Book Reviews for Booklovers from The Booklover • July

This month's must read:

The Secrets Between Us
Thrity Umrigar  $35

Bhima, the unforgettable main character of Thrity Umrigar’s beloved international bestseller The Space Between Us (2006), returns in this poignant and compelling novel, in which the former servant struggles against the circumstances of class and misfortune to forge a new path for herself and her granddaughter in modern India. Poor and illiterate, Bhima had faithfully worked for the Dubash family, an upper-middle-class Parsi household, for more than 20 years. Yet after courageously speaking the truth about a heinous crime perpetrated against her own family, the devoted servant was cruelly fired. A woman who has endured despair and loss with stoicism, Bhima must now find some other way to support herself and her granddaughter Maya. Bhima’s fortunes take an unexpected turn when her path intersects with Parvati, a bitter, taciturn older woman. The two acquaintances soon form a tentative business partnership, selling fruit and vegetables at the local market. As they work together, these two women seemingly bound by fate grow closer, each confessing the truth about their lives and the wounds that haunt them. Discovering her first true friend, Bhima pieces together a new life, and the two women learn to stand on their own. A dazzling story of gender, strength, friendship and second chances, The Secrets Between Us is a powerful and perceptive novel that brilliantly evokes the complexities of life in modern India and the harsh realities faced by women born without privilege as they struggle to survive.

This Mortal Boy
Fiona Kidman  $38

From one of New Zealand’s most popular and acclaimed modern writers, an utterly captivating re-creation of the events that led to one of the last executions in New Zealand. Irishman Albert Black, known as the ‘jukebox killer’, was only twenty when he was convicted of murdering another young man in an Auckland milk bar fight on 26 July 1955. His crime fuelled growing moral panic about teenagers, and he was to hang less than five months later. But what really happened? Was this a love crime, was it a sign of juvenile delinquency? Or was this dark episode in our recent history more about our society’s reaction to outsiders? Fiona Kidman has written a novel that is believable, revealing and insightful with lots of fascinating elements: teenage love, bodgies and teddy boys, child immigrants, and a shocking trial full of nonsensical evidence. Albert Black’s final words, as the hangman covered his head, were, ‘I wish you all a merry Christmas, gentlemen, and a prosperous New Year.’ This is his story.

So Much Life Left Over
Louis de Bernieres  $37

From the bestselling author of Captain Corelli’s Mandolin, Birds Without Wings and The Dust That Falls From Dreams. Rosie and Daniel have moved to Ceylon with their little daughter to start a new life at the dawn of the 1920s, attempting to put the trauma of the First World War behind them, and to rekindle a marriage that gets colder every day. However, even in the lush plantation hills it is hard for them to escape the ties of home and the yearning for fulfilment that threatens their marriage. Back in England, Rosie’s three sisters are dealing with different challenges in their searches for family, purpose and happiness. These are precarious times, and they find themselves using unconventional means to achieve their desires. Around them the world is changing, and when Daniel finds himself in Germany he witnesses events taking a dark and forbidding direction. By turns humorous and tragic, gripping and touching, So Much Life Left Over follows a cast of unique and captivating characters as they navigate the extraordinary interwar years both in England and abroad.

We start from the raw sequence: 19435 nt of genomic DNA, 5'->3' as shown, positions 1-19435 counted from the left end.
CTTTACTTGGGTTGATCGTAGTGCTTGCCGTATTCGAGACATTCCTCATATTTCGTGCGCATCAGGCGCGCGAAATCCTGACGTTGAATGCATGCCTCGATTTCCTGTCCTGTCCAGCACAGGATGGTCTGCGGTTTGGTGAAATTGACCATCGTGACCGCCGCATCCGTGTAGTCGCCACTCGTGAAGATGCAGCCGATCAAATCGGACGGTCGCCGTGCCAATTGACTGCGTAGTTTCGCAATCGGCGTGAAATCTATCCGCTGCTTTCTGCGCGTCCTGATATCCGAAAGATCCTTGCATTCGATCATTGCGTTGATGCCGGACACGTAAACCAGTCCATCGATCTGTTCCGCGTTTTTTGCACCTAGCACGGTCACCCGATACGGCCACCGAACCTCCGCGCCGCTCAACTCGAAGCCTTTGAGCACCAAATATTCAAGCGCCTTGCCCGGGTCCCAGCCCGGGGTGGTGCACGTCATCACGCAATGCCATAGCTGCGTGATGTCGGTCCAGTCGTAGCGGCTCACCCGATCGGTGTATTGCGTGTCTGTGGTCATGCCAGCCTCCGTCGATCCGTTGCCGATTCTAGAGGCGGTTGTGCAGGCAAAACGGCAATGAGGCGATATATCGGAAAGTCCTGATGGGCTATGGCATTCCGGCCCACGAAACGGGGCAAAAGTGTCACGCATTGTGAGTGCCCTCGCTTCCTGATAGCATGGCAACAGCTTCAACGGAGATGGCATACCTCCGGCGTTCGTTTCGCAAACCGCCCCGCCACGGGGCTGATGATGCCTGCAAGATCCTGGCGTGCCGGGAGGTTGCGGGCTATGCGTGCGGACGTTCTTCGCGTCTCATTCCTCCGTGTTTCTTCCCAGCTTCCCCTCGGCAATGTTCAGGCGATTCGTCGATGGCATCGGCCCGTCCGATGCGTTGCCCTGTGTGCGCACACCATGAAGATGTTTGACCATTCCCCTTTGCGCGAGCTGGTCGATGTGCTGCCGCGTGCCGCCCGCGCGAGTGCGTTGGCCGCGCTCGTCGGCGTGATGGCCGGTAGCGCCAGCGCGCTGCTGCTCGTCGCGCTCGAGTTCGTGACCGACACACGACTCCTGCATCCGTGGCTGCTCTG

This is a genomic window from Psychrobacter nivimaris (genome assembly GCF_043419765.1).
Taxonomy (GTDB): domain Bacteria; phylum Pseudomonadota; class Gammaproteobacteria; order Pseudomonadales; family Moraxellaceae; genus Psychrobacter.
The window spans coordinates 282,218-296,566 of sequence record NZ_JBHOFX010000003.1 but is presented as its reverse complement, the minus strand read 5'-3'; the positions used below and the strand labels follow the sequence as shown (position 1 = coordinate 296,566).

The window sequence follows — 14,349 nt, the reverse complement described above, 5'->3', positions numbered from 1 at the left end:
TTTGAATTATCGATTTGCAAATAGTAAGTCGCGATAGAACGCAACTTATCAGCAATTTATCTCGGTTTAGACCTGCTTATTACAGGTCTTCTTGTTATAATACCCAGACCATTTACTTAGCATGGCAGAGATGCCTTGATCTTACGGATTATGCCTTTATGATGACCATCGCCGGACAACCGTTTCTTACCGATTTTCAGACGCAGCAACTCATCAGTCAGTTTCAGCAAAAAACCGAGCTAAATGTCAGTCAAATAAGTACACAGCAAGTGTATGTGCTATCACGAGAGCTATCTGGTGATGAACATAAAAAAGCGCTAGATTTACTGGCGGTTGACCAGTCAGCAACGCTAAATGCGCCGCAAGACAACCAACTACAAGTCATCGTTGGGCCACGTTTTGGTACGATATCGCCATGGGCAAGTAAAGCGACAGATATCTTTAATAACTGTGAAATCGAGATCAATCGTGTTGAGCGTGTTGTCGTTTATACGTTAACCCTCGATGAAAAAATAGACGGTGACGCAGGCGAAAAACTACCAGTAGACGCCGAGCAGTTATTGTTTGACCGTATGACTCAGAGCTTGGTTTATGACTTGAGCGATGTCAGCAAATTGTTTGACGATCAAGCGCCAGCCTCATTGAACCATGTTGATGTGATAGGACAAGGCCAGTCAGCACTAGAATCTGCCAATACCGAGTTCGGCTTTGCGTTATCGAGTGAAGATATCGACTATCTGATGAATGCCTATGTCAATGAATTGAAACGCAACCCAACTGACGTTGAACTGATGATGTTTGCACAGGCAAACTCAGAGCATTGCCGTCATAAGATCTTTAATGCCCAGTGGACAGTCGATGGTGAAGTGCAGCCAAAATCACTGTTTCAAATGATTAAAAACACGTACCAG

Energy: A Human History
Richard Rhodes  $35

Human beings have confronted the problem of how to draw life from raw material since the beginning of time. Each invention, each discovery, each adaptation has brought further challenges in its wake, and through such continuing transformations, we have arrived at where we are today. Pultizer Prize winner Richard Rhodes highlights the successes and failures that led to each breakthrough in energy production: from animal and waterpower to the steam engine, from internal-combustion to the electric motor. He addresses how we learned from such challenges, mastered their transitions, and capitalised on their opportunities. Rhodes also looks at the current energy landscape, especially how wind energy is competing for dominance with cast supplies of coal and natural gas. He also addresses the spectre of global warming, and a human population hurtling towards 10 billion by 2100.

The Man Between
Charles Cumming  $35

From the author of several bestselling thrillers, including the multi-award winner A Foreign Country. Successful novelist Kit Carradine has grown restless, so when British Intelligence invites him to enter the secret world of espionage, he willingly takes a leap into the unknown. But the glamour of being a spy is soon tainted by fear and betrayal, as Carradine finds himself in Morocco on the trail of Lara Bartok – a mysterious fugitive with links to international terrorism. Bartok is a leading figure in Resurrection, a violent revolutionary movement whose brutal attacks on prominent right-wing politicians have spread hatred and violence throughout the West. As the coils of a ruthless plot tighten around him, Carradine finds himself drawn to Lara. Caught between competing intelligence services who want her dead, he soon faces an awful choice: to abandon Lara to her fate or to risk everything trying to save her.  An enthralling read for fans of John le Carre’s spy missions and of Ian Fleming’s James Bond escapades.

Issue 89 July 2018